I was introduced to Tom when he arrived at our parish as a seminarian a little over a year ago. I thought we were hosting a typical young man, who had nearly completed his studies and was getting some "field" experience under his belt. Now, when I say "introduced," I mean I was at a Mass where Fr. Scott announced his arrival and sort of saw Tom standing toward the middle of the church, far from where we usually sit.
Tom's not a "go-getter" in the classic gregarious sense - he's very quiet and unassuming, and I honestly forgot about him until he started serving as a Eucharistic Minister on the same Sundays I was a Lector. He was older than I expected a 'seminarian' to be and perhaps a bit more awkward with the routine of Mass. I put it down as an unfamiliarity with our parish; although the Mass has pretty much the same form all over the world, like the variation between households in the US, our parish has certain ways of doing things that I could see as possibly different from others.
Sometime around the summer of 2008, we heard he was going to become a deacon and his presence at Masses was more frequent. He tended to only serve the Eucharist, never lectoring or giving a homily, never really stepping into anything remotely considered limelight in the course of the Mass. Somewhere along there, I realized he was a family man although I never saw his wife with him, and sometime in there, I heard he had converted to Roman Catholicism. I do remember briefly wondering if they had perhaps broken up over his change of faith-form. Thankfully I was incorrect.
Later though, last Fall, Fr. Scott announced with great joy that Tom was being ordained as a deacon and mentioned that he and Tom's wife were both very excited about Tom's ordination. I missed the ceremony, unfortunately, and then it started to make more sense - Ah, yes, this married man would be like our other married deacon. That's good, we need the help - big parish, you know. Then Father went on to say they (he and Tom) had great hopes that soon Tom would be allowed into the priesthood.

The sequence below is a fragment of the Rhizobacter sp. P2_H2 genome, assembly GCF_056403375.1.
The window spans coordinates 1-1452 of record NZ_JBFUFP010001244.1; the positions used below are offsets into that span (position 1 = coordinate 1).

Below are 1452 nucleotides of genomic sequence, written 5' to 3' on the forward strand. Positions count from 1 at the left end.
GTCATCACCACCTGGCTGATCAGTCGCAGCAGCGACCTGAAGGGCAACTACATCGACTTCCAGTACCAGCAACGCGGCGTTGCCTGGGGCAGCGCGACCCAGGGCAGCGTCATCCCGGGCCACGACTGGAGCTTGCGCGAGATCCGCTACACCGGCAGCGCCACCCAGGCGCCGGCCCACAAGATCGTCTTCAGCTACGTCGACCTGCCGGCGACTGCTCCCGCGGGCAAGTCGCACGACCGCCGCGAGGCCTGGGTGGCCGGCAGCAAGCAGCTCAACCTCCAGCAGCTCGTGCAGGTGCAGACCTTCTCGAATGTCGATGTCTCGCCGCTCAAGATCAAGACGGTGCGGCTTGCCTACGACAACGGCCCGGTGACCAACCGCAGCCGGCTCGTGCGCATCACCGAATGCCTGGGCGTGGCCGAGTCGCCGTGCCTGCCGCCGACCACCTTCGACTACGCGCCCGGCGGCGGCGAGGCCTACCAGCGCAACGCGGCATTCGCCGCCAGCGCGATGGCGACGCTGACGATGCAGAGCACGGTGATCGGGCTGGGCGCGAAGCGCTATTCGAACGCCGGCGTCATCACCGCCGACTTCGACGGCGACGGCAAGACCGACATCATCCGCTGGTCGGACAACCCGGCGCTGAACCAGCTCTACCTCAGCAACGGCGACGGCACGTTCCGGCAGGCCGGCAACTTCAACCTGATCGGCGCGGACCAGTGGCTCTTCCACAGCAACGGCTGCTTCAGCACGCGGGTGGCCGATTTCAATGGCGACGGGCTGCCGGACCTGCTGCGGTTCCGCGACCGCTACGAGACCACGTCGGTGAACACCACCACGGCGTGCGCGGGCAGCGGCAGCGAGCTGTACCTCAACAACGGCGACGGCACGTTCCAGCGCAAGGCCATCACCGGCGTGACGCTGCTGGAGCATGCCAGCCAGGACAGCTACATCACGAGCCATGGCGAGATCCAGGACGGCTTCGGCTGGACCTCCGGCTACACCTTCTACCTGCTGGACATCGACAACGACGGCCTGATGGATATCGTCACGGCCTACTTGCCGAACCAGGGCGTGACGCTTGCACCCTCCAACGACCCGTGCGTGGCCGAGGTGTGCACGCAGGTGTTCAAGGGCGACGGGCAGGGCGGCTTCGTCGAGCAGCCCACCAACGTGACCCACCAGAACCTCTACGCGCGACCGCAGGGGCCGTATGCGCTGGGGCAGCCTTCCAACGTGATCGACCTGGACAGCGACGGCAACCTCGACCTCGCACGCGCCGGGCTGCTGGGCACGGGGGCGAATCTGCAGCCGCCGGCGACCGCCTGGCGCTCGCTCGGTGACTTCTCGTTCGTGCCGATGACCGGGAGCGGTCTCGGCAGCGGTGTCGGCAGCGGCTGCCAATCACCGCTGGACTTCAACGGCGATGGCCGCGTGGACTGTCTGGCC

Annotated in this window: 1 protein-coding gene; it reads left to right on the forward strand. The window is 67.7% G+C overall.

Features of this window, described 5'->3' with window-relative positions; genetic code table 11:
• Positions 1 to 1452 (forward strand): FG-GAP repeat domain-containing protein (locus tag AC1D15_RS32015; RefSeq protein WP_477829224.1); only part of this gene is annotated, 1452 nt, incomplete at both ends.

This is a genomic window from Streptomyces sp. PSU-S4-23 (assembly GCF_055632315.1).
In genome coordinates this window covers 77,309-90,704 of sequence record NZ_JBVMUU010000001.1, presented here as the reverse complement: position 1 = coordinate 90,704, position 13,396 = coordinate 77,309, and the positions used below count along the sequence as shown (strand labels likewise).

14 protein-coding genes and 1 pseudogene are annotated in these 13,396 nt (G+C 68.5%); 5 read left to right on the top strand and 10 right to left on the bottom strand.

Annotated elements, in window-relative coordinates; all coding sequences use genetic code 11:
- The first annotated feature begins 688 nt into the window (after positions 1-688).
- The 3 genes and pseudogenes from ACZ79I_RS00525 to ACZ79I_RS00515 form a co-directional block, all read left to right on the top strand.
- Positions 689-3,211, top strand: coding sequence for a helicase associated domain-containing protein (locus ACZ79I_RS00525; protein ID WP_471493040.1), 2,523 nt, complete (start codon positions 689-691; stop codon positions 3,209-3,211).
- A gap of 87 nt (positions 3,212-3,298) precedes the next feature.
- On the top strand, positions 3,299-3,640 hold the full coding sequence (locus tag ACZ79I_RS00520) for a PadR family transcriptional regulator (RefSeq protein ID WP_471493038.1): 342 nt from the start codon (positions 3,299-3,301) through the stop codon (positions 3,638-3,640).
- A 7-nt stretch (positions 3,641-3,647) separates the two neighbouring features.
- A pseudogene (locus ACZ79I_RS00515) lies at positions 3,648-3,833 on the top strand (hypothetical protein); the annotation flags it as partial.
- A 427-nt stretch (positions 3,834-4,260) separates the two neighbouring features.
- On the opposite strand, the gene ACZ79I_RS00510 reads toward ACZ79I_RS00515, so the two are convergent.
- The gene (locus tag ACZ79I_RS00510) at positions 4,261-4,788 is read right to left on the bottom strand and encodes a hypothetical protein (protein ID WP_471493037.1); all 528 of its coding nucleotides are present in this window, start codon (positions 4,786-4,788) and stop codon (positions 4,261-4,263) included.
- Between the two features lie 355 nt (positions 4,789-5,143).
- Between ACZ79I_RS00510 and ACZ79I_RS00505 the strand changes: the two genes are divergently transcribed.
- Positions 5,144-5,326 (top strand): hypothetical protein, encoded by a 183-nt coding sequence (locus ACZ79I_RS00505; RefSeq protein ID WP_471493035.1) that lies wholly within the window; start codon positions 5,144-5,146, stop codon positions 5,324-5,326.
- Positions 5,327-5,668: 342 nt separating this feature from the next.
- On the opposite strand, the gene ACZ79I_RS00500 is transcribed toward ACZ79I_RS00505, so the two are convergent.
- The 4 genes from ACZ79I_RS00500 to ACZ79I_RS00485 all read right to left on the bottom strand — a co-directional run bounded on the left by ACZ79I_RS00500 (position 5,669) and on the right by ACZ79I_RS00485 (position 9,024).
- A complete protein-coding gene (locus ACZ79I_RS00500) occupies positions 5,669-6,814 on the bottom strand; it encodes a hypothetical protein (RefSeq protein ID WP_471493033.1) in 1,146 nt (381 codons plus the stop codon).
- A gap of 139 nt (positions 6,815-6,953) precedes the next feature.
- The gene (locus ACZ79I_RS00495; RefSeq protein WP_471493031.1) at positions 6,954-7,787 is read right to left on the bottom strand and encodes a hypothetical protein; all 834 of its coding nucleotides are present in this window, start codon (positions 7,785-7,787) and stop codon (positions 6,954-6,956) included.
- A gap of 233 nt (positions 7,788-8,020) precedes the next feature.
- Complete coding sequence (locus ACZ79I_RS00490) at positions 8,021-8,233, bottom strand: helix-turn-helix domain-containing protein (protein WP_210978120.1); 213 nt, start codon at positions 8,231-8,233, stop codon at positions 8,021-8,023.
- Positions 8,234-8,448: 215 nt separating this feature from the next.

Cool, I thought, Tom would make a great priest! I looked forward to hearing him lector the Gospel and wondered what his first homily would be like. In December, I got my chance, and his voice carried well, the homily was well-written, and he was obviously comfortable with speaking in front of others. It was only a few weeks after his deacon-ordination that we heard that Pope Benedict had sent word that Tom had been accepted for ordination. The Pope is the only one who can make that decision and in a very real sense, Tom was called by the Pope himself to be a priest in the Roman Catholic Church.
That's really when I realized I hadn't fully understood his story - Tom was a Lutheran pastor who served in a church not far from our town. He concelebrated with the more-local-to-his-church parish on several occasions and had great hopes in the 90's for the reunification of Lutherans with Roman Catholics. When that didn't happen, he started inquiry with the Archbishop and came in "full communion" along with his wife and two sons a few years ago. Still, there were no guarantees he would be able to return to the ministry he loved.
We attended his ordination in Seattle two weekends ago and he stood as deacon with his wife and grown sons at the beginning of Mass and by the end, he was standing as priest with all the other priests that had come to witness and celebrate.
The first married priest in the Archdiocese of Seattle and one of only about 100 in the US. I never thought I'd see the day and, like Obama's inauguration yesterday gave me hope for our nation, I have great hope again for the Church. Change comes slowly, painfully slow for many, including myself, but change *is* happening, *has* happened and I couldn't be prouder.
Fr. Tom doesn't want to be the poster child for the married priesthood. He emphasizes that he's the exception to the rule. His focus is on the opportunity to minister as he feels he's been called to do. The Archbishop acknowledged that Tom's first priority is God, but that his first responsibility is to his wife.
Tom's ministry will be complicated to manage but I imagine very fulfilling. Tom's story is a terrific example of integrity in action, of moving down a path that sometimes looks traditional but becomes something so much more because the focus is on the path, not the destination.
I hope he's able to stay with our parish awhile. It's possible we'll help him get his legs as a priest then he'll be assigned somewhere else. But we do need another priest in our parish and I know I'm not the only one making special requests at the foot of the altar.
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Next: Ambahan and Babayin